Winter storms and building snow take heavy toll on cattle, sheep producers
LYMAN — This winter may go down as one of the harshest in recent memory in Wyoming with multiple storms dumping feet of snow and sub-zero temperatures freezing much of the Cowboy State.
Bitterly cold temperatures, heavy snowfall and strong winds are exacting a heavy price from Wyoming's agricultural producers this winter.
Gov. Gordon has taken steps to assist livestock owners who have suffered the consequences of the hard, snowy winter that has hit the state.
He sent a letter Monday to the U.S. Department of Agriculture and its head secretary, Tom Vilsack. Gordon said, Wyoming’s livestock producers are facing “extraordinary losses and increased costs due to the winter storms.”
Gordon is requesting a federal disaster designation for all 23 counties in Wyoming. The disaster declaration speaks of the “unusually severe” and persistent winter weather on Wyoming’s livestock industry. The letter to Vilsac, asks for assistance to help Wyoming’s Stockgrowers recover.
Under Gordon’s proposal, Jan. 10 through Monday March 6 would be marked a disaster period. According to National Weather Service data, Wyoming was under a winter weather advisory, winter storm warning, high wind warning or blizzard warning for 66-5% of the time between Jan. 1 to Feb. 27. That’s more than any other state in the nation, Gordon wrote in the letter.
He said the long winter has caused ranchers to spend more money on supplemental feed, since a lot of grazing land has stayed buried under the snow these last couple of months. Feed, meanwhile has been more expensive and more scarce than years prior.
This has been a problem in every county in the state, the governor continued.
Livestock producers are trying to transport their winter grazing areas closer to home to keep a better eye on them, he wrote, but recurring road closures have made that difficult.
And while Gordon's request specifically referenced animal mortality, the disaster declaration would also trigger the availability of emergency, low-interest loans to help with some of the costs of additional feed and costs associated with breaking through the snow to get to livestock.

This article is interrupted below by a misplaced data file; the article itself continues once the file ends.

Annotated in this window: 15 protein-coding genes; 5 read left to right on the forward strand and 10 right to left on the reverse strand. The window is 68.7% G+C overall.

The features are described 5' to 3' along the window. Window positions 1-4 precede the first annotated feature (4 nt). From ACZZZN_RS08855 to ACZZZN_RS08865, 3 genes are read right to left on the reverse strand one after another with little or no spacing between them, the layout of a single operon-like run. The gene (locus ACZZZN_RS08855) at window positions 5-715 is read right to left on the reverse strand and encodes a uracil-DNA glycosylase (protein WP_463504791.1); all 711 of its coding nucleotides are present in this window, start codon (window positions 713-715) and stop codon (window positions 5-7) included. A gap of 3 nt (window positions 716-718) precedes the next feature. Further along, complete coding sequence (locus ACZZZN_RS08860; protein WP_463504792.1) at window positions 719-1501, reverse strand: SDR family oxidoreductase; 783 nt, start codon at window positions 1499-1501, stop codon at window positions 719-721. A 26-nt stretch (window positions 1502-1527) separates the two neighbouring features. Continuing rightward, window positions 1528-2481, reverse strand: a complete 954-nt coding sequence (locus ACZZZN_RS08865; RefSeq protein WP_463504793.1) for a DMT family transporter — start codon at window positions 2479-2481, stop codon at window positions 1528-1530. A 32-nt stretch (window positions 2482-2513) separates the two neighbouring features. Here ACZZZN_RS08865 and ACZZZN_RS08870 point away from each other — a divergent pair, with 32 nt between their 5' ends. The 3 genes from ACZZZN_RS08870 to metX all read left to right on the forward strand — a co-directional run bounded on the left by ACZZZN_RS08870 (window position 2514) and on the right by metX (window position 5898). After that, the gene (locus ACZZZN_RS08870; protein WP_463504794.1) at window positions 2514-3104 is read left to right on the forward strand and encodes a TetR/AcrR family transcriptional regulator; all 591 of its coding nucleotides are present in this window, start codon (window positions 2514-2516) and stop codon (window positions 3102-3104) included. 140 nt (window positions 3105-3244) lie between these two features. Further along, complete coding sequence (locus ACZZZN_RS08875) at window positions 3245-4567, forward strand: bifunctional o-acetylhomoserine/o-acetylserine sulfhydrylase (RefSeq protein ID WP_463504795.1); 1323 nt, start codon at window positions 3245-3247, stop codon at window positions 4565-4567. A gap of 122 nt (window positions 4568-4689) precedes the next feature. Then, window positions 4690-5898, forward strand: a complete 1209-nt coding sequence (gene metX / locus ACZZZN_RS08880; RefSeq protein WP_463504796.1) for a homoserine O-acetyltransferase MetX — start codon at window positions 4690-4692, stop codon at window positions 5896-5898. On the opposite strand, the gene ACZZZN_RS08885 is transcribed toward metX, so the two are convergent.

Lyman area sheep rancher Carl Larson is one of the local ranchers heavily impacted by the winter snow buildup. He has a herd of sheep on a winter grazing BLM allotment just north of Carter and east of the HWY 412. This is a checkerboard area in which he also has ground.
Larson has been providing supplemental feed, hay and corn, since January as the ground is snow-covered and there is no grazing in the area. In addition, the I-80 highway closures have also created problems in bring in the corn from the east.
In addition, problems have been created for Valley residents as the Wyoming Highway Department is not longer plowing the Carter cutoff, the highway from Carter to Highway 89 which cuts off of I-80 and goes north, which lies about 20 miles west of Fort Bridger. This in itself has created a problem in getting the feed a couple of miles north of Carter to take off to the winter grazing area.
Some of the cattle ranchers in Bridger Valley have reported some problems getting around in their fields due to the heavy snowpack even with their heavy duty tractors and equipment. In addition, some have lost some new-born calves in their early calvers, feeling this was a combined result of the snow and cold.
Earlier there was a report from northern Wyoming in which it detailed problems livestock producers were experiencing in that area as they were unable to go to feed their livestock and the increased cost of supplemental feed.